How the M82 Sniper Rifle Can Kill You from 2,000 Yards Away
A game-changer that set that standard.
Key point: Variations of the M82, or copycats of it, are used around the world.
One weapon system not only revolutionized the field of military sniping but also created an entire new category of weapon systems. Using an existing large caliber bullet and adapting it to the precision rifle platform, the innovative Barrett M82 sniper rifle practically created the category of large caliber rifles that equip military snipers worldwide to this day.
In 1982, Ronnie Barrett was a professional photographer taking photos of a military patrol boat on Tennessee’s Stones River. The patrol boat was armed with two M2 .50 caliber heavy machine gun mounts. Barrett was intrigued by the guns and wondered if a rifle could be designed to fire the .50 BMG bullet.
With no firearms design experience or training, Barrett hand drew a design for a .50 caliber rifle. Barrett drew the rifle in three dimensions, to show how it should function, and then took his design to local machinists. Nobody was interested in helping him, believing that if a .50 caliber rifle was useful someone would have developed one by then. Barrett finally found one sympathetic machinist, Bob Mitchell, and the two set to work. Less than four months later, they had a prototype rifle.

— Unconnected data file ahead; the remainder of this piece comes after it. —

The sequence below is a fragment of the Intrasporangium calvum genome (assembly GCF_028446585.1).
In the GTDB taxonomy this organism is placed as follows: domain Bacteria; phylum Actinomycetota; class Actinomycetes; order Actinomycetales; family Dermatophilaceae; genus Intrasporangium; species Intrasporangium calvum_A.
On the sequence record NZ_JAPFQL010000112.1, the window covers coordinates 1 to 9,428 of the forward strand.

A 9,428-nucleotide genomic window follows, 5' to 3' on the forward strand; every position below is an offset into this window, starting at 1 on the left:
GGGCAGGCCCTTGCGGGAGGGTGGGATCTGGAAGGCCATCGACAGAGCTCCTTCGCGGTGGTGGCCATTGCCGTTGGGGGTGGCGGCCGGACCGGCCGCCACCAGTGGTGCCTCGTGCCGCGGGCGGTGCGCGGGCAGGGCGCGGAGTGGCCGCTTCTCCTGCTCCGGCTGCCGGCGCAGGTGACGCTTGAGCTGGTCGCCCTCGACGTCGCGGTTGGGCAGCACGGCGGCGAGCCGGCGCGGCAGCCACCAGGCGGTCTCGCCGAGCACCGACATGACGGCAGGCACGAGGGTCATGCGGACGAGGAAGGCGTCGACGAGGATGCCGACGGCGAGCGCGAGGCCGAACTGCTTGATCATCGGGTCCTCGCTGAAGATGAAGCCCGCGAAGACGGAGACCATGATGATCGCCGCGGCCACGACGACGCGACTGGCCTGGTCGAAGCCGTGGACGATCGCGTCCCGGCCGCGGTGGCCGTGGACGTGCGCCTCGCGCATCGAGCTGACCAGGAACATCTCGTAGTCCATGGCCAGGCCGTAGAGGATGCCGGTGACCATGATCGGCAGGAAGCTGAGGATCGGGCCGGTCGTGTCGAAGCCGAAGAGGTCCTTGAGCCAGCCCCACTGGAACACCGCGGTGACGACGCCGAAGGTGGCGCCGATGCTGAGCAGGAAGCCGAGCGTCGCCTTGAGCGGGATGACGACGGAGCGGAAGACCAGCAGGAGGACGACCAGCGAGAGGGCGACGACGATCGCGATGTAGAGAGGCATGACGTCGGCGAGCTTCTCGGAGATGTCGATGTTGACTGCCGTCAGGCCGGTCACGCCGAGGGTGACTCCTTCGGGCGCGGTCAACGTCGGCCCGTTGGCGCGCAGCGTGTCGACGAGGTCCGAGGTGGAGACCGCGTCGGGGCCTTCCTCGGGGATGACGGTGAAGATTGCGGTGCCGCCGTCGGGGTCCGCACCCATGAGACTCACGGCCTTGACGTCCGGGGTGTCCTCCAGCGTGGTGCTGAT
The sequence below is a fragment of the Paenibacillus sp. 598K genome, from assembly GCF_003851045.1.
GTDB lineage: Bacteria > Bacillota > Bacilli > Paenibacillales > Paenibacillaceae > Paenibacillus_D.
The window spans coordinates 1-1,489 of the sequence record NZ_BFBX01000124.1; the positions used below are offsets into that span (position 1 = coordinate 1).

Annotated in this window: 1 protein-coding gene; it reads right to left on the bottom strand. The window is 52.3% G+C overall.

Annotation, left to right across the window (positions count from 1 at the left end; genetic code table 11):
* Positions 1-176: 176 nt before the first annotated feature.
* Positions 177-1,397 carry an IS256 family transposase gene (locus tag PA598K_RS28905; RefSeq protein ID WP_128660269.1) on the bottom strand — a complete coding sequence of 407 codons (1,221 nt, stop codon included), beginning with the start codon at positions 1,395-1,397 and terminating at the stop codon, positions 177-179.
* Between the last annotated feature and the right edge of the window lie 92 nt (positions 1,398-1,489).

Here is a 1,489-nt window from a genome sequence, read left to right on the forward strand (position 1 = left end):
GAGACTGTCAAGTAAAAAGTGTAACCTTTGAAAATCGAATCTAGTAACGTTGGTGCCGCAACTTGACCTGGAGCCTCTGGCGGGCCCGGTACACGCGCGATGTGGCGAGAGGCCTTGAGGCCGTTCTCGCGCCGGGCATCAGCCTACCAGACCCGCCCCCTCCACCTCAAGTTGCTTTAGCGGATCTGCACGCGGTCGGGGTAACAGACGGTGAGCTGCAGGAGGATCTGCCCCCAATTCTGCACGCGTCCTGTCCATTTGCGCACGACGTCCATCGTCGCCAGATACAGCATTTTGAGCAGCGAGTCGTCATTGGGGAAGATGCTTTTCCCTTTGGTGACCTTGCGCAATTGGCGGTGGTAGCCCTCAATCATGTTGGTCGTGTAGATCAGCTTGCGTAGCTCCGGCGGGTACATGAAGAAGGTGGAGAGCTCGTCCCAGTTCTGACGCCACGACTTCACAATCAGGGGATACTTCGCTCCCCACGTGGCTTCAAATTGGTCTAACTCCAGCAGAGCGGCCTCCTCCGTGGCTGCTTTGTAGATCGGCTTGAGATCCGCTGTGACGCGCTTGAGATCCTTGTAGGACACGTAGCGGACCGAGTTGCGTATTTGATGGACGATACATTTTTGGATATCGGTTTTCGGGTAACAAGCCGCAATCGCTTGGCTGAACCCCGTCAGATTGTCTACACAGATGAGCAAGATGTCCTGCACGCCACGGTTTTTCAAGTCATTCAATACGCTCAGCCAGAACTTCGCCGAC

Barrett’s first rifle, the Barrett .50 BMG, was completed in 1982. The Barrett .50 BMG was a shoulder fired, semi-automatic rifle designed around the .50 BMG cartridge. Unique among firearms, Barrett rifle’s barrel recoiled backward after firing. A rotating-lock breech block equipped with an accelerator arm used part of the recoil energy to push back the block on firing. This cycled the action, cocked the firing pin, and loaded a new round from a ten-round steel magazine.
The result was a weapon that should generate sufficient recoil to make repeated firings uncomfortable, but the use of recoil energy to cycle the action and the weapon’s weight reduced felt recoil. A double baffle muzzle brake that vented exhaust gasses to the left and right was added later and further reduced recoil.
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